UPDATE 2-OMV and Gazprom press on with Austrian branch of South Stream gas pipeline
* OMV and Gazprom aim to get permits by end-2015
* Full commissioning expected January 2018
* Parties relying on 2010 intergovernmental agreement (Adds OMV comment on sanctions, details of route, background)
VIENNA, April 29 (Reuters) - Russia's Gazprom and Austria's OMV said on Tuesday that they had signed a memorandum of understanding to build a spur of the South Stream gas pipeline to Austria, despite Western sanctions against Moscow over Ukraine.
The pipeline is designed to carry Russian gas to Europe, bypassing Ukraine - through which existing pipelines carry nearly half the gas that Europe buys from Russia. The project faces stiff resistance from some EU and U.S. officials, who want Europe to reduce its reliance on Russian energy.
U.S. and EU sanctions imposed on Russia over its annexation of Ukraine and subsequent actions have so far been limited to asset freezes and travel bans on individuals and companies closely linked to Russian President Vladimir Putin or to Russia's annexation of Crimea, and on pro-Russian separatist rebels in eastern Ukraine.
Neither Gazprom nor its managers have been targeted. Gazprom Chief Executive Alexei Miller is a longstanding ally of Putin's.
OMV said the two companies aimed to get the necessary permits by the end of 2015, make the first gas deliveries in 2017 and fully commission the spur, with half the capacity of the main pipeline, by January 2018.
Both Gazprom and OMV have warned against broadening Western sanctions, saying they could disrupt gas exports to Europe.
Asked about the potential effect of sanctions, an OMV spokesman said: "We cannot foresee what will happen in the short term but, in the long term, we are convinced of South Stream's contribution to European security of supply."
Italy's Saipem, already contracted to work on one of four parallel South Stream pipelines due to cross the Black Sea, said on Tuesday it had won a 400 million euro ($554 million) order to work on another of the pipelines.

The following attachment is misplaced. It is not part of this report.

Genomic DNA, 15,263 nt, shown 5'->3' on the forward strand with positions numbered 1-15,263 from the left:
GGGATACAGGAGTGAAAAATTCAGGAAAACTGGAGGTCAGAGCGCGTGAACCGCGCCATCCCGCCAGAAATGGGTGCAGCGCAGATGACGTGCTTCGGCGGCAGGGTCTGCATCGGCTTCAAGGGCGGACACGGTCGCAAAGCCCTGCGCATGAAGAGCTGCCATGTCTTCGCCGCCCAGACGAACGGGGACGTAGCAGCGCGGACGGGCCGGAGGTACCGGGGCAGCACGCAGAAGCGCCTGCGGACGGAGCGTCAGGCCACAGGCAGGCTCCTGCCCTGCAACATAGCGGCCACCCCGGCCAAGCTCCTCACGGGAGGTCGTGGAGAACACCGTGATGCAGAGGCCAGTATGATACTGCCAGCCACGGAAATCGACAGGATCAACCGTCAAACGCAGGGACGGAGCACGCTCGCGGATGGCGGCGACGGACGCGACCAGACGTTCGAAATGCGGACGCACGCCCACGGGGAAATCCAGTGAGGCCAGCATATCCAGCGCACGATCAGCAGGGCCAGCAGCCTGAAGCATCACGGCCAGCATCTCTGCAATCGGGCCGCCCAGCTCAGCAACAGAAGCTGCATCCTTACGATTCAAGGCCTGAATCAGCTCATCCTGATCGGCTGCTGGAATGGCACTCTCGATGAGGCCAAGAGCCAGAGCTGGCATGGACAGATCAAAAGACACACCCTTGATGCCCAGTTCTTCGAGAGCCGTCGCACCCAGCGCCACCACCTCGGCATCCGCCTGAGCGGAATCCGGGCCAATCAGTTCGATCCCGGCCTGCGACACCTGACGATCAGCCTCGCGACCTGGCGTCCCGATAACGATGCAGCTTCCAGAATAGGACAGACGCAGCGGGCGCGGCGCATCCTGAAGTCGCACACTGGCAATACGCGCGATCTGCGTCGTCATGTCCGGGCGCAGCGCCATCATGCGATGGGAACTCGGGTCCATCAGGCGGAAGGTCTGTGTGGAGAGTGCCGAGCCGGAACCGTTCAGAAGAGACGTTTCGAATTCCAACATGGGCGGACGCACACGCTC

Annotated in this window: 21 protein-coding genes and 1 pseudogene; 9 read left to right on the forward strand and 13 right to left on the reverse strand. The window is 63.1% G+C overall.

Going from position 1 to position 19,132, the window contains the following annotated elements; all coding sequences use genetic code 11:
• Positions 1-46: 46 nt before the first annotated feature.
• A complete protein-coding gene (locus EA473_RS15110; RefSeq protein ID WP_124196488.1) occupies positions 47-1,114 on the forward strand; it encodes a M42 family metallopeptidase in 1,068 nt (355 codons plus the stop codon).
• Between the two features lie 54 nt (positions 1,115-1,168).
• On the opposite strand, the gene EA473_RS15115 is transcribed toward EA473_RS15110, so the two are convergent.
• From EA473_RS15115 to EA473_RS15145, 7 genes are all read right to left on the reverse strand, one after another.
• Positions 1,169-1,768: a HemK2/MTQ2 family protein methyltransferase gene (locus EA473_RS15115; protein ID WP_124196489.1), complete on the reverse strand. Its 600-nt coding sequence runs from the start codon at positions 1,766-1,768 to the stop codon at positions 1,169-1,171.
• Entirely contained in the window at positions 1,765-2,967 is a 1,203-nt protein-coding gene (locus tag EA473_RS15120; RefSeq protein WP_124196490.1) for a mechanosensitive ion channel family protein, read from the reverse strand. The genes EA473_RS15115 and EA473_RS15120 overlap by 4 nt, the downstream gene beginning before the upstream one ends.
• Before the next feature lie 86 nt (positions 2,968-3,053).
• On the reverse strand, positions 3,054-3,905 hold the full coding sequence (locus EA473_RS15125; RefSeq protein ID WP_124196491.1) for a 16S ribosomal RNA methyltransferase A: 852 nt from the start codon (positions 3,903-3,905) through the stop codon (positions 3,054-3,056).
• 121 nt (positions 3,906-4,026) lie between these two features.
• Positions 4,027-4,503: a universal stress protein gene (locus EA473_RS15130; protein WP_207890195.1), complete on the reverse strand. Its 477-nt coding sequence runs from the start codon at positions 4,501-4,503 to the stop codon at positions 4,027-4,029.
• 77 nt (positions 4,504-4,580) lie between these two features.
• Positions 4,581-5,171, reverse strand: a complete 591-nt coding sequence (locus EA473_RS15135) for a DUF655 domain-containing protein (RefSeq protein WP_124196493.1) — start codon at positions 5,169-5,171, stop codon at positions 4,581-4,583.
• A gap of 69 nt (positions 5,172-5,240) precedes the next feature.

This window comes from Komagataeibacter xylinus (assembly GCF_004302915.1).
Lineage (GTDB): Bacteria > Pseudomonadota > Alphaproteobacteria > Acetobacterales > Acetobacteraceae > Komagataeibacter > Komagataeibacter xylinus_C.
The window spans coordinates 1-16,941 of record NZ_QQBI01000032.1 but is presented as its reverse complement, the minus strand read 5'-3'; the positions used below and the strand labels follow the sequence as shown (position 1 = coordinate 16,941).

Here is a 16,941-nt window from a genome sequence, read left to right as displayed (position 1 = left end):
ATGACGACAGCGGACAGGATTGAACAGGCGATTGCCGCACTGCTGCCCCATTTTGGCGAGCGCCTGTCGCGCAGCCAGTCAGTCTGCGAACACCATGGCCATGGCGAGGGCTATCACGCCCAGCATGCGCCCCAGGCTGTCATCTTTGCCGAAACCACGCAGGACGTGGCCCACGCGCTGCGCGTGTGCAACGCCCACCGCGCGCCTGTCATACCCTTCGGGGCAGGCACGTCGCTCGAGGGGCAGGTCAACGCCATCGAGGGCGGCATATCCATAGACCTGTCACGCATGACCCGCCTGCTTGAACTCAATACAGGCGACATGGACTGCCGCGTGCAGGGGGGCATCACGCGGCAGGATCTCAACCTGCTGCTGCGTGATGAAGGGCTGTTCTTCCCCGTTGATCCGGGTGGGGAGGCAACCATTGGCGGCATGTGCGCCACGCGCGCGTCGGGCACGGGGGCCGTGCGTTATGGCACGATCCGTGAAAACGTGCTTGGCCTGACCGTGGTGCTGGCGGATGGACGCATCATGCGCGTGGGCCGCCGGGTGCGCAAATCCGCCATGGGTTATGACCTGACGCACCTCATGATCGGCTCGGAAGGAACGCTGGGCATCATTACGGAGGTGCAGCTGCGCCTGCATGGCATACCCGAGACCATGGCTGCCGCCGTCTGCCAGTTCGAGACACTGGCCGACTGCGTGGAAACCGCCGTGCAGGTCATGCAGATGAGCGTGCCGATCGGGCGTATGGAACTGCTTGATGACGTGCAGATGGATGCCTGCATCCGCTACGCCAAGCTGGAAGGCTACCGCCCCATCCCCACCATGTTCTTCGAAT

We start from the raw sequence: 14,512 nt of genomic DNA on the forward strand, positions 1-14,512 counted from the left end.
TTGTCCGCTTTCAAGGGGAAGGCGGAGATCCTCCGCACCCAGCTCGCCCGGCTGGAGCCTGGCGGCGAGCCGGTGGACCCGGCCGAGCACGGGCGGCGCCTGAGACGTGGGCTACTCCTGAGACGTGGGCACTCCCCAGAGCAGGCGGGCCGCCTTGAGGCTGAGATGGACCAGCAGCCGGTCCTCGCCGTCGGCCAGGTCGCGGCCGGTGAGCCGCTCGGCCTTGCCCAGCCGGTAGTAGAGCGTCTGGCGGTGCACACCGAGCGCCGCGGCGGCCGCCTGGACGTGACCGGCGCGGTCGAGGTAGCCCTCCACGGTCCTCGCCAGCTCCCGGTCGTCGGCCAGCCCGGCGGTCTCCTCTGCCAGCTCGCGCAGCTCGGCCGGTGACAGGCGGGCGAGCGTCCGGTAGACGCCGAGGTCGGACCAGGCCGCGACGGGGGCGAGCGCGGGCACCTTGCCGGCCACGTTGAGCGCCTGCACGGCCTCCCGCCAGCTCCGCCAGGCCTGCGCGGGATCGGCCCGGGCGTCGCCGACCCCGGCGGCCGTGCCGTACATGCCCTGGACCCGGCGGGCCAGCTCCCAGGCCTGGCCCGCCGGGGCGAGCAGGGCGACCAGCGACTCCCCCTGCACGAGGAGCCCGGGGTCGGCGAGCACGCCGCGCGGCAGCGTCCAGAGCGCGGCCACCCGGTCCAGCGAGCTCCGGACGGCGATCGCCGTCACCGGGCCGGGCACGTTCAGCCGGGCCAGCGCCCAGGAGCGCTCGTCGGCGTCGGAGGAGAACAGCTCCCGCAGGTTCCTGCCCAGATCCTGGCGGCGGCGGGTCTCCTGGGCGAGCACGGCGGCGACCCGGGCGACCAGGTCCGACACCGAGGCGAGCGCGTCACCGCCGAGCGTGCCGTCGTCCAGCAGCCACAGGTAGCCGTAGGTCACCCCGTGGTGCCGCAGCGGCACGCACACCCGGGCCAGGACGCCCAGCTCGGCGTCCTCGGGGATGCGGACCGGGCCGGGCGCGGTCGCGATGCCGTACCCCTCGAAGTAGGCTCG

The European Union, concerned about Russia's dominant role in supplying a third of the bloc's gas, says South Stream does not comply with EU regulations on ownership and third-party access, regardless of bilateral agreements between Russia and some EU countries.
But some EU leaders see South Stream as a solution to the potential for more problems following disruptions to the gas flow through Ukraine in 2006 and 2009.
South Stream's path from the Bulgarian Black Sea coast through Serbia and Hungary to the Baumgarten gas hub in Austria is close to the route that the now-abandoned OMV-led Nabucco West gas pipeline would have taken, transiting some of the countries most dependent on Russian gas.
The main branch of the 2,400-km (1,500-mile) pipeline is planned to continue from Hungary through Slovenia to Italy.
The European Union has placed the approval process for the project on hold following Russia's annexation of Crimea and said it might take years to give the necessary permissions.
Gazprom and OMV said they had already established a legal basis for the Austrian section of South Stream in an intergovernmental agreement between Russia and Austria signed in April 2010. (Reporting by Georgina Prodhan; editing by William Hardy and Kevin Liffey)